• Face challenges to maintaining a healthy weight. Rates of obesity are higher for Hispanic adolescents than for black and white U.S. adolescents.19 Hispanic parents cite a greater number of barriers to their children’s physical activity than do white parents.20 Also, Hispanic high school students are more likely than their white peers to spend three or more hours a day watching TV, and are less likely than their white or black peers to be part of an organized sports team.21

    What Works!
    Salud America!, the Robert Wood Johnson Foundation’s Research Network to Prevent Obesity Among Latino Children, has 20 reports by grantees that detail their experiences tackling Hispanic obesity issues, including accounts of menu labeling and physical education policies. Let’s Move!, First Lady Michelle Obama’s initiative to combat childhood obesity, proposes 5 steps for success that parents, youth, schools, and others can take to promote healthier outcomes for young people. Also, many insurance plans now cover height, weight, and body mass index assessments, as well as obesity screening and counseling for adolescents.

1 Child Trends analysis of US. Census Bureau. (2012). Population Projections: 2012 National Population Projections. Available here.
2 Ibid.
3 Landale, N. S., & Oropesa, R. S. (2007). Hispanic families: Stability and change. Annual Review of Sociology, 33, 381-405.
4 Fry, R., & Passel, J.S. (2009). Latino children: A majority are U.S.-born offspring of immigrants. Washington, DC: Pew Hispanic Center.
5 University of Massachusetts Medical School, Office of Community Programs. (2004). Physician Toolkit and Curriculum: Resources to Implement Cross-Cultural Clinical Practice Guidelines For Medicaid Practitioners. Washington, DC: US Department of Health and Human Services, Office of Minority Health. Available here.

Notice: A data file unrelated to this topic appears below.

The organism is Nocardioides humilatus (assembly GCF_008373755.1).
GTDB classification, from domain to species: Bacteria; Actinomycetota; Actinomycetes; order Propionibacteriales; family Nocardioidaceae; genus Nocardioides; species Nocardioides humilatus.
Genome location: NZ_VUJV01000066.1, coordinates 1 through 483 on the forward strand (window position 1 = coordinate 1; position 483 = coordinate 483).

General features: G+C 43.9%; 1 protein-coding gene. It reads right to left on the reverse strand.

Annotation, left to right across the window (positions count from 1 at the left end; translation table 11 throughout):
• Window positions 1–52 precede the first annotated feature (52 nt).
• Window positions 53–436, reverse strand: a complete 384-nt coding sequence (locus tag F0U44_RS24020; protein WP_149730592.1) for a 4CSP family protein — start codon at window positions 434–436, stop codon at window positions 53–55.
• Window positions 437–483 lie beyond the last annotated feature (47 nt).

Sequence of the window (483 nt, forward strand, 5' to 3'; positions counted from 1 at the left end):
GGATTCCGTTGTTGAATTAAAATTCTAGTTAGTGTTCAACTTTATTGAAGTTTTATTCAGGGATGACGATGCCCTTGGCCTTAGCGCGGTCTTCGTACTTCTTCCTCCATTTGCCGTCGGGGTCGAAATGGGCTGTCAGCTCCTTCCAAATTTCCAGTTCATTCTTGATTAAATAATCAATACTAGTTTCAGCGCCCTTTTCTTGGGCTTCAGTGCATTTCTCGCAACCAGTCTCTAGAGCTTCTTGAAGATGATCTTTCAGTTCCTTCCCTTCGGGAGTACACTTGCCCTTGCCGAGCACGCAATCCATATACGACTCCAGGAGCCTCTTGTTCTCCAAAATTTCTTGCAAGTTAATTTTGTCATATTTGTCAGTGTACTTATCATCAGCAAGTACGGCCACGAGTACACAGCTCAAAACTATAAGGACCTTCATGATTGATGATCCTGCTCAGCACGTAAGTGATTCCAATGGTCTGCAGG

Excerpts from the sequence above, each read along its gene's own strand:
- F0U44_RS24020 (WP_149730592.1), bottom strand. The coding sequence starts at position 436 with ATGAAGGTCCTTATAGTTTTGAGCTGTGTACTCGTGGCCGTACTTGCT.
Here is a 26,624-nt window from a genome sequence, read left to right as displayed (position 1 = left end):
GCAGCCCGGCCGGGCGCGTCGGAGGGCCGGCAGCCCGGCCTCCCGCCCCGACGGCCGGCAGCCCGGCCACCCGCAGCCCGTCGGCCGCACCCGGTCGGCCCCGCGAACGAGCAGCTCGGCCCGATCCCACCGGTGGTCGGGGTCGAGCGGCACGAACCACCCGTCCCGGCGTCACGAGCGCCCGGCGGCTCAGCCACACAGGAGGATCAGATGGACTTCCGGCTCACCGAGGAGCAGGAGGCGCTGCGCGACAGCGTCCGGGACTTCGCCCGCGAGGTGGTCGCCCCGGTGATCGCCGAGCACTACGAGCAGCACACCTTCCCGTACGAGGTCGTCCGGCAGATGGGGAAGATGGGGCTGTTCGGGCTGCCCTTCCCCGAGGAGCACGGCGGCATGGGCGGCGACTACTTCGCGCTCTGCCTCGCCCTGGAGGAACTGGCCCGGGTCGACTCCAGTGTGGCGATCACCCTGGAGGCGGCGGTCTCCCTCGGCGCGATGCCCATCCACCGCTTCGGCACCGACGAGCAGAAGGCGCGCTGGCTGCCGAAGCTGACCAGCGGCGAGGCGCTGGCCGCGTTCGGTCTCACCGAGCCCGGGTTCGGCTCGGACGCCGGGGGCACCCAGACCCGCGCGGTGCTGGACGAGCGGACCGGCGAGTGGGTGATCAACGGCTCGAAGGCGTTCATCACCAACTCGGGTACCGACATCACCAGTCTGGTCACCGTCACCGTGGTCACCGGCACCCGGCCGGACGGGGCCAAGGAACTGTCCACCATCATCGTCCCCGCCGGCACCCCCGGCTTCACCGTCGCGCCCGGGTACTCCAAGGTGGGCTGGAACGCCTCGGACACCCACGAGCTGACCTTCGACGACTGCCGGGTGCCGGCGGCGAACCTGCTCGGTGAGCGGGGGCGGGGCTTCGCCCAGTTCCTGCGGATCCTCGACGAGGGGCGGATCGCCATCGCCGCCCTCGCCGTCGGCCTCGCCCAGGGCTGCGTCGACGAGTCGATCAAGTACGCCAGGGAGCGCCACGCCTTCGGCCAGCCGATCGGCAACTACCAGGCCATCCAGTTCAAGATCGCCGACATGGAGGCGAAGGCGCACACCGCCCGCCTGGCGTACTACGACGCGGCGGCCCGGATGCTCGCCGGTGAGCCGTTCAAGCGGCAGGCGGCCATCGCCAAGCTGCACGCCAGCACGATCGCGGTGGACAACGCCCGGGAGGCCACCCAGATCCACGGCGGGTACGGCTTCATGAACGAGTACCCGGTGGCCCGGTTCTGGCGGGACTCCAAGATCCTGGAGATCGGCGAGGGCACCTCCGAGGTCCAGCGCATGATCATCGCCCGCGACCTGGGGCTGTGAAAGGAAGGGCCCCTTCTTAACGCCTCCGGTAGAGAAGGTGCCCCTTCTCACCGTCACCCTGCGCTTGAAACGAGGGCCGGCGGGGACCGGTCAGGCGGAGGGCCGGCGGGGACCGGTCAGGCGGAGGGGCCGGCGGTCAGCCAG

6 Child Trends’ original analysis of National Health Interview Survey data.
7 Centers for Disease Control and Prevention. (2012). Summary health statistics for U.S. children: National Health Interview Survey, 2011. Vital and Health Statistics Reports 10(254): Hyattsville, MD: National Center for Health Statistics. Available here.
8 Hofferth, S. L., Reid, Reid, L., & Mott, F.L. (2001). The effects of early childbearing on schooling over time. Family Planning Perspectives, 33(6), 259-267.
9 Brien, M. J., & Willis, R. J. (2008). Costs and consequences for the fathers. In S. D. Hoffman, & R. A. Maynard (Eds.), Kids having kids: Economic costs & social consequences of teen pregnancy (2nd ed., pp.119-160). Washington, DC: The Urban Institute Press.
10 Manlove, J. T. Humen, T., Mincieli, E. L., & Moore, K. (2008). Outcomes for children of teen mothers from kindergarten through adolescence. In S. D. Hoffman, & R. A. Maynard (Eds.), Kids having kids: Economic costs & social consequences of teen pregnancy (2nd ed., pp. 119-160). Washington, DC: The Urban Institute Press.
11 Hamilton, B. E., Martin, J. A., & Ventura, S. J. (2012). Births: Preliminary Data for 2011. National Vital Statistics Reports, 61(5).
12 Freudenberg, N. & Ruglis J. (2007). Reframing school dropout as a public health issue. Preventing Chronic Disease, 4(4):A107. Available here.
13 Aud, S., Hussar, W., Johnson, F., Kena, G., Roth, E., Manning, E., Wang, X., and Zhang, J. (2012). The Condition of Education 2012 (NCES 2012-045). U.S. Department of Education, National Center for Education Statistics. Washington, DC. Available here.